As the trade winds continue to blow this December, an interesting name has been added to the mix for teams looking for a starting pitcher: Jonathon Niese of the New York Mets. The 25 year old Niese has been one of the Mets’ most effective starter over the past two seasons, ranking second on the staff with both 4.5 fWAR and a 3.75 FIP. The Mets are hesitant to trade him, and are apparently looking to be blown away with a package. I understand the logic, as he’s one of three Mets starters under 30 to make at least 30 starts in each of the last two years, and the most effective of the three. But is he the kind of guy that you should absolutely not be looking to move unless the perfect deal comes along?
When comparing Niese to his peers in baseball, you have to look at the whole picture, and can’t just pick and choose stats to look at. While Niese’s 4.30 ERA ranks among the back third of all starters over the last three years with a total of 300 innings, it’s really not all that bad. Niese has been plagued by awful luck, with a .328 BABIP that is the worst in baseball over the last two seasons, and a 68.9% strand rate that ranks just outside the bottom ten. So that 4.30 ERA that looks so ugly really is a factor of terrible luck for him, and not overall performance. Niese’s 3.75 FIP is near the middle of the pack among NL starters, and his 3.55 xFIP is in the top third of the league, comparable to pitchers like Roy Oswalt, Jered Weaver, and David Price (all of whom are at 3.56).
Durability has been a concern for Niese, though. After cups of coffee in the majors in 2008 and 2009, Niese came to the majors to stay in 2010. He threw just six minor league innings over the past two years, coming on a rehab assignment in 2010. In his two year stint in the majors, Niese has thrown just 331 innings, pretty close to the bare minimum of 322 needed to qualify for the ERA title over the past two years. Only five pitchers who would qualify for the mythical two year ERA title threw fewer innings than Niese did over the final two seasons. He missed all of September this past season after straining a muscle on his side.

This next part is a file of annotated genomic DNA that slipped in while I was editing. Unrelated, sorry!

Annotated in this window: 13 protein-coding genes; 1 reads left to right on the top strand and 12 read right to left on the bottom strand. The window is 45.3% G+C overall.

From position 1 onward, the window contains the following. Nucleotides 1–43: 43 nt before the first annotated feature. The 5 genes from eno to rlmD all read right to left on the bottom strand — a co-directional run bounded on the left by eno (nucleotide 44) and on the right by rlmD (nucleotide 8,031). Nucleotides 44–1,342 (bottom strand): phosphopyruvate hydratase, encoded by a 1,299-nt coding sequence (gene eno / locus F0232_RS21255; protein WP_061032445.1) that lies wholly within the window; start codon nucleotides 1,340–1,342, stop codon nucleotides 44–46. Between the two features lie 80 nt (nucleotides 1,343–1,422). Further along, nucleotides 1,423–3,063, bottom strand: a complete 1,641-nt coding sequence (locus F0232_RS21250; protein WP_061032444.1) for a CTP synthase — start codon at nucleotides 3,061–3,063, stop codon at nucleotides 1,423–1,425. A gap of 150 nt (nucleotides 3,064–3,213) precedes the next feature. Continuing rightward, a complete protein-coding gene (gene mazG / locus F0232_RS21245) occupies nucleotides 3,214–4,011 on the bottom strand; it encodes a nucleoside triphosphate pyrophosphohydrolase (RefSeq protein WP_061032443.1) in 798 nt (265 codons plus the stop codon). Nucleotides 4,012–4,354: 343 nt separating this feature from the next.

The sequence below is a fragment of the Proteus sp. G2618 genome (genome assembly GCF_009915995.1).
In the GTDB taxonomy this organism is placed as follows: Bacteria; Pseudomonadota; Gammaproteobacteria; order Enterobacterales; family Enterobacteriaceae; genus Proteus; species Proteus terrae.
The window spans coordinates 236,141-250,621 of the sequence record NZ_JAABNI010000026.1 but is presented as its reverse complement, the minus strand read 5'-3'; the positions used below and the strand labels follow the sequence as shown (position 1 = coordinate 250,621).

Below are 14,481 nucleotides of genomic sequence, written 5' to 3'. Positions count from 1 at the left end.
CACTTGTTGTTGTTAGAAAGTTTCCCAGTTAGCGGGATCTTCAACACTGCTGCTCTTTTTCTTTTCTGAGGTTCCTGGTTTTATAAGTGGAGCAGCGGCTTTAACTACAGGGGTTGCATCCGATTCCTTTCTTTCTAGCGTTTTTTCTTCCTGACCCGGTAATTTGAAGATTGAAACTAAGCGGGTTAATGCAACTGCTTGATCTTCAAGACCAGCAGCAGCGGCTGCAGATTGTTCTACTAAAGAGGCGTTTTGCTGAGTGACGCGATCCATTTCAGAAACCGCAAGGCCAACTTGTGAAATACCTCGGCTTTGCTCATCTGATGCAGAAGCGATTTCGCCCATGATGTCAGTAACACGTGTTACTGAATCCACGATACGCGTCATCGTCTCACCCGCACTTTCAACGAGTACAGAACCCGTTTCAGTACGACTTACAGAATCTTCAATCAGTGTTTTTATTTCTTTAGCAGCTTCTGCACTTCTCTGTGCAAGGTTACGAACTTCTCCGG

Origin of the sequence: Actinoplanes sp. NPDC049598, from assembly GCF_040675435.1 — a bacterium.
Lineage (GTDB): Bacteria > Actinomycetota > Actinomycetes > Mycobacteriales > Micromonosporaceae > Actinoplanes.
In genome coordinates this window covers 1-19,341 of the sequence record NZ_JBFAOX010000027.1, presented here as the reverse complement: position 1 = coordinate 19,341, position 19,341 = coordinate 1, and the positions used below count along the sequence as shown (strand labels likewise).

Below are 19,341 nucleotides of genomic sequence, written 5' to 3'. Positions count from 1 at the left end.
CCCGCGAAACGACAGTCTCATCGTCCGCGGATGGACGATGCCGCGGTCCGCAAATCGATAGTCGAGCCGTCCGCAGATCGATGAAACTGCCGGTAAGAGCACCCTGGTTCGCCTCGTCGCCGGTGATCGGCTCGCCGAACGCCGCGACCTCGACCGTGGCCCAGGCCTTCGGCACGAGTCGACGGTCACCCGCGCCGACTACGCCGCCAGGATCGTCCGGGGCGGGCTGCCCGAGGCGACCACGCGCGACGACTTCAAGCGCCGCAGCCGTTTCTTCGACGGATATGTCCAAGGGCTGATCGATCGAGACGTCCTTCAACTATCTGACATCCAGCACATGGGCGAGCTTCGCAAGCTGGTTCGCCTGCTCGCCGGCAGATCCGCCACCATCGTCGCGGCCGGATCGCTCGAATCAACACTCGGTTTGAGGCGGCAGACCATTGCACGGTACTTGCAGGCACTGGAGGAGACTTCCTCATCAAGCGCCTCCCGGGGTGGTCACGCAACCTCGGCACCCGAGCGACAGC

Aside from his issues with durability and bad luck, Niese hasn’t been a bad pitcher for the Mets. His 7.78 strikeout rate ranks in the middle of the pack among all pitchers over the last two years, as does his 2.88 walk rate. Another positive aspect of Niese’s game is his 49.5% groundball rate, which is among the best in the game.
The Mets don’t *need* to trade Jon Niese. I mean, he’s under team control for the next four seasons. and won’t be arbitration eligible until next season. I don’t think he’s ever going to be a Cy Young caliber pitcher, but at the same time, he’s not going to be out of baseball in two years either. He can be a solid 3/4 starter for the Mets, and with Zach Wheeler, Jenrry Mejia and Matt Harvey (who Mark wrote all about yesterday) on the horizon, the Mets could have a nice little rotation on their hands soon. But if a team is willing to part with a top 100 prospect or two for Niese, I’d probably make the deal.